This spring is quite freakish, changing rapidly from a hot season, sun and temperature over 25°C to a cold season, snow and -10°C, but waiting for the summer is not a valid option. Somewhere at the middle of March we said we should experience the first road trip with our 17 months baby. The forecast warned us that we will have changing weather, so we planned for a 2 days history trip not too far from Sibiu and we chose to follow the route Sibiu – Geoagiu – Deva – Sarmizegetuza Regia – Sibiu, a 350 km trip.
We left Sibiu on a cloudy Saturday morning at about 10 AM and in one hour we were in Geoagiu, a small town of 5000 people. The town has quite an old history. In the time of the Dacians, in the 1st century BC, the place was called Germisara and was renowned for its thermal waters. After the Roman conquest, the Romans built the fort of Germisara in the 2nd century, however, it kept the original Dacian name.
One of the most important monuments from Geoagiu, and the main reason for stopping here, is a small circular church from the XI century, called Rotonda. This is one of a king because of its circular shape and it is the oldest church in Romania.
In the same courtyard with the Rotonda, is the old Reformat Church from the XVI century. What is interesting about this church is that it has Roman Funeral stone on its walls and 2 Funeral lions at the entrance. Unfortunately the church is closed for visiting.
Next stop was 6 Km from Geoagiu, at Geoagiu-Băi a well known balneoclimateric resort. Just after you enter Geoagiu-Băi, there is a pathway to the Clocota Falls, a 20 m fall on the Clocota River. The waters of the river collect all the thermo-mineral springs in the area and, due to their temperature, they are a good environment for thermal water specific plants and animals.
The rain started when we left from the waterfall, but we still had one more thing to see in Geoagiu-Băi before leaving to Deva. One of the most interesting places to visit in here is the Germisara thermal springs complex, so called “The Hill of The Romans”. The Romans arranged here, underground and on the surface of the hill, small pools where the hot water was channeled. The big pool from the underground has water also today.
From Geoagiu-Băi, we traveled 35 Km to Deva and we arrived there just when the rain stopped, at around 3 PM. The first thing we visited was the Magna Curia (Bethlen Castle built in 1621) which holds the Museum of Dacian and Roman Civilization.
Among the permanent exhibitions, we were lucky to also see two temporary exhibitions. An interactive one presented by the Babeș-Bolyai University from Cluj and especially the exhibition of The Matrix of Sarmizegetusa Regia. This is an ancient bronze matrix, over 2000 years of age. The matrix was discovered in 2013, after a strong storm pulled a tree from the ground. Under the uprooted tree the bronze matrix was laying.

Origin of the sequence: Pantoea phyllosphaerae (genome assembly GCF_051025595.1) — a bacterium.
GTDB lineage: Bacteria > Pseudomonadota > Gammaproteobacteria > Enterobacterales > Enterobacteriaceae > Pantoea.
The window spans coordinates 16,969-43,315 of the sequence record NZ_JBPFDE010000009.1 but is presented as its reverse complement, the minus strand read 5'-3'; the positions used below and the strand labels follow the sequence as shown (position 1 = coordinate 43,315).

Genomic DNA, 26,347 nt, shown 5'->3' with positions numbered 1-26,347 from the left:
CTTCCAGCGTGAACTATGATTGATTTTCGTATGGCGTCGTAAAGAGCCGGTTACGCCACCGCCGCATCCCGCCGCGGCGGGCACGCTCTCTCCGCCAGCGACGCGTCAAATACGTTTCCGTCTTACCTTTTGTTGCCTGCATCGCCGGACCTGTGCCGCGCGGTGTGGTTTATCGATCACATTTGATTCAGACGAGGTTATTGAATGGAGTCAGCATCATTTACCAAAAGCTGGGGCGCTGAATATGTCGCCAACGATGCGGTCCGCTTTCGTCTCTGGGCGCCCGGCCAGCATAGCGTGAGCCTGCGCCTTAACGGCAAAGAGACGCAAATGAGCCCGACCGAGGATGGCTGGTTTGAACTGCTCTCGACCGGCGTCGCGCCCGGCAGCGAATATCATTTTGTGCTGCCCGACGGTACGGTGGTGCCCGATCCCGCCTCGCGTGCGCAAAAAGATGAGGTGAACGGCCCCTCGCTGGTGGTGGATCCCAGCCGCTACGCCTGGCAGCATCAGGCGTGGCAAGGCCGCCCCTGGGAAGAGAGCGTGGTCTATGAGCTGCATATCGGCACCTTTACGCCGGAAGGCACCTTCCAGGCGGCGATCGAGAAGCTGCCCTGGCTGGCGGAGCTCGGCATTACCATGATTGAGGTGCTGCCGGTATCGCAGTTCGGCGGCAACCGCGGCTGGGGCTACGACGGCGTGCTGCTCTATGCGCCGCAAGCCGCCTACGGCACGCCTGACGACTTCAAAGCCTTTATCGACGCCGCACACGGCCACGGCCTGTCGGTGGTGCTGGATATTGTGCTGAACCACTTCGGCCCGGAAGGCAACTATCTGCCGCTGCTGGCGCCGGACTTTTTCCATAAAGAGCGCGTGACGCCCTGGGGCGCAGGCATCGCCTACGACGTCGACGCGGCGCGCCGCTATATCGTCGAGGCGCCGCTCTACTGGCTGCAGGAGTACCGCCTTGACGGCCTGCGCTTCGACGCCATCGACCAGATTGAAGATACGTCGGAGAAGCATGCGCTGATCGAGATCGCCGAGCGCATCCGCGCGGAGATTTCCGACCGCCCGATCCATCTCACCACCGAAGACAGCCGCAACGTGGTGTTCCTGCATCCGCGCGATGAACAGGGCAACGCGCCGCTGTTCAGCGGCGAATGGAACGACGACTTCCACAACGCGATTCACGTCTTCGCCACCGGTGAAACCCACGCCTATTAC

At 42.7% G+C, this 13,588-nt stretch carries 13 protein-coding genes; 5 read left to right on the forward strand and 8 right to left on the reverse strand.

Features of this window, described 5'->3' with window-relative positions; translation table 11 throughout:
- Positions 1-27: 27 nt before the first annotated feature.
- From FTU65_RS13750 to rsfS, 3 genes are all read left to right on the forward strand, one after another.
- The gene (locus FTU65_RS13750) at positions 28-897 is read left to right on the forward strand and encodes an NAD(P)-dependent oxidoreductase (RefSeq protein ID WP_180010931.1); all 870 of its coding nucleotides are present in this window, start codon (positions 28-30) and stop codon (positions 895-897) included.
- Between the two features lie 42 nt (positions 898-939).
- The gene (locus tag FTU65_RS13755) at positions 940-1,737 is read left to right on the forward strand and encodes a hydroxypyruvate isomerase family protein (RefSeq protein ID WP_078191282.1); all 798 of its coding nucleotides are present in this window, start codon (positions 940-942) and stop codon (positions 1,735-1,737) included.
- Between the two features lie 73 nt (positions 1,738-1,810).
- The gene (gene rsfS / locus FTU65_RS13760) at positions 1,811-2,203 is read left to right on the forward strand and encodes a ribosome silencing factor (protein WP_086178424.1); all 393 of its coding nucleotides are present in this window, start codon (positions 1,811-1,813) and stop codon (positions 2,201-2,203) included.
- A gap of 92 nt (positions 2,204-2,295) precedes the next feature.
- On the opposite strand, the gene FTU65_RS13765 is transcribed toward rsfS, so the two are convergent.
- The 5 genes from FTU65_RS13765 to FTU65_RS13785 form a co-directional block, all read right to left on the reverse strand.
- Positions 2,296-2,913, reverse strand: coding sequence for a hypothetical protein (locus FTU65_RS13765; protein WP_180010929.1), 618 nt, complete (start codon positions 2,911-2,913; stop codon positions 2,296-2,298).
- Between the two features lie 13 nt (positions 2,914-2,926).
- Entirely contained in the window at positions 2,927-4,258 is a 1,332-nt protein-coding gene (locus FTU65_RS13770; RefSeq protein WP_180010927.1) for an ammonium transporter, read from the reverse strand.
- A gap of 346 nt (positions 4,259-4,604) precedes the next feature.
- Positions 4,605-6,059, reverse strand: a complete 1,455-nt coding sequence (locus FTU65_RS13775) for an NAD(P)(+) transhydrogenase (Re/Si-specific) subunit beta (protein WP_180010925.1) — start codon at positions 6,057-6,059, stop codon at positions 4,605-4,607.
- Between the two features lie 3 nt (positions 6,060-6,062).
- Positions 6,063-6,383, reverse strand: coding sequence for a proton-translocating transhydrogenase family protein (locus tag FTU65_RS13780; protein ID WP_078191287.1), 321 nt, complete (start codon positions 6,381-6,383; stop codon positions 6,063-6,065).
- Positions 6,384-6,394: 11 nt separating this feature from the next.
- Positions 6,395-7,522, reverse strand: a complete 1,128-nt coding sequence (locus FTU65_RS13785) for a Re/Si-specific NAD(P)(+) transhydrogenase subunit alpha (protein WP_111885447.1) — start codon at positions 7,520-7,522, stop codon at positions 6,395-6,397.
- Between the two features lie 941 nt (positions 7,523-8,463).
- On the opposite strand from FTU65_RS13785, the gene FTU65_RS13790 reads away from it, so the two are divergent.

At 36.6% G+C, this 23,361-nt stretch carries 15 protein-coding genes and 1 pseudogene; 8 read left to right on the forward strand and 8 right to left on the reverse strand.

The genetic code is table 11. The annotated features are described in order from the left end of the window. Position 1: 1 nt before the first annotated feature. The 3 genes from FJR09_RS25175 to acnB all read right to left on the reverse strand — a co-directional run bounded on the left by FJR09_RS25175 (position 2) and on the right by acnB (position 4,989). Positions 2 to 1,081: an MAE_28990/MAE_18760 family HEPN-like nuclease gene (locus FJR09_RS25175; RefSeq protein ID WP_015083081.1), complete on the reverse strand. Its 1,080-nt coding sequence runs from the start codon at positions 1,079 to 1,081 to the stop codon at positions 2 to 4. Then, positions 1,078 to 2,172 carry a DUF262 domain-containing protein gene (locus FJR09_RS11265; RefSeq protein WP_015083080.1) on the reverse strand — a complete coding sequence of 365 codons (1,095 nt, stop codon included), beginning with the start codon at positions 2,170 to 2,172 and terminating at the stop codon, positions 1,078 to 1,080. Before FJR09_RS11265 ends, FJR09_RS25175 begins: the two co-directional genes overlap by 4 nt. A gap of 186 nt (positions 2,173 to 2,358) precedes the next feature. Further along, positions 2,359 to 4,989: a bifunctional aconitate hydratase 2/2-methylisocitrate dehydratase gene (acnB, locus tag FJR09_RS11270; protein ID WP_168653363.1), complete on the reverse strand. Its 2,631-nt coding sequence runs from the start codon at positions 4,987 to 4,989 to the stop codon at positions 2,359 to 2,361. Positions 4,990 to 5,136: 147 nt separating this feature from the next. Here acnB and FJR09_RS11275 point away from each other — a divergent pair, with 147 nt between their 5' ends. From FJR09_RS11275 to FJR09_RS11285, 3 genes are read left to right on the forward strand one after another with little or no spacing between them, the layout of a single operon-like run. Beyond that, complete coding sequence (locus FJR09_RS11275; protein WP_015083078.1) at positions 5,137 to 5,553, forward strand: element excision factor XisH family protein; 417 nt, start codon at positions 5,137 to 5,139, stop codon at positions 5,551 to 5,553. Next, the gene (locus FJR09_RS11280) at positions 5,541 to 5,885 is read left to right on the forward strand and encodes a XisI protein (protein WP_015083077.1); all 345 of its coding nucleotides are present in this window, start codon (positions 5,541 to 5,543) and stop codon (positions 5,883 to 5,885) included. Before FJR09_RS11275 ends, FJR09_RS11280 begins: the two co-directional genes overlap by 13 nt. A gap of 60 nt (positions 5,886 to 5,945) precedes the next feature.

After visiting the museum we relaxed and played with our baby in the Cetate Park nearby. We checked in at our guesthouse and prepared for dinner. The offer is not so big in Deva and the rain was pouring, so in the end we went to an Italian restaurant, which was quite OK, but the price was more than we expected for Deva (similar to Sibiu).
After a very good sleep, we were disappointed to see that it was still raining. While we had breakfast at the guesthouse, the rain stopped and the sun was out again, so it was time for us to leave the house and go up to the Deva Fortress.
The Deva Fortress was built at the middle on the 13th century, on the top of a hill, a volcanic cone at the 378 m. In the medieval times, it used to be one of the most important Transylvanian fortresses and it guarded for centuries the entrance to Transylvania on Mureș Valley.
The sun was shining between the white clouds and the view from the fortresses wall was absolutely stunning. The valley and the city building were shining in the light.
We walked for about 90 minutes thorough the stone walls, admiring the view and breathing history from these walls.
After visiting the fortress, the plan was to go and visit another Roman bath, near Călanu Mic, on the road to Hațeg, 20 Km from Deva. But there was no way to enter at the Aque Roman Baths, so we decided to return to Sibiu,
At the entrance of Simeria we saw a touristic sight pointing to the Castelul Lupilor (Wolves Castle). We were surprised because we didn’t know about this castle, so we decided to search for it. After 10 Km we found it in the village Chimindia, but is was no castle in ruins.
Actually it’s a hotel built on the ruins of a 18th century castle (I’m not sure if a castle was there in the first place or they only try to sell this story). We had a walk around to see what is had to offer and, as it was lunch time already, we decided to eat there. The food was OK, but the price was much more than we expected. It’s more like a tourists trap.
Since the weather was nice and sunny and we still had a lot of time to return to Sibiu, we changed our plan once more and drove to Sarmizegetusa Regia. From the Castelul Lupilor it was a 60 Km and 1 hour driving.
Well, the surprises kept on coming. As we were approaching the 1000 m altitude, we entered the winter season. The temperature was around 5-6°C and it was snowing.
We entered the site (10 lei fee) and had a quick tour through the ruins, puddles, mud and snow. Since it was quite cold and we had our baby with us and no winter jackets, we promised that we would return sometime in the summer for a full weekend in these beautiful mountains and mysterious ruins.
Just by dinner time we arrived safely to Sibiu (were it was raining like crazy) and we relaxed for the rest of the evening. It was a really nice and comfortable first road trip with our little one, although there were some bad moments in the first day at nap time. We managed to get over them and we had a lot of fun. We started with no particular plan and in the end we managed to do more than we could imagine.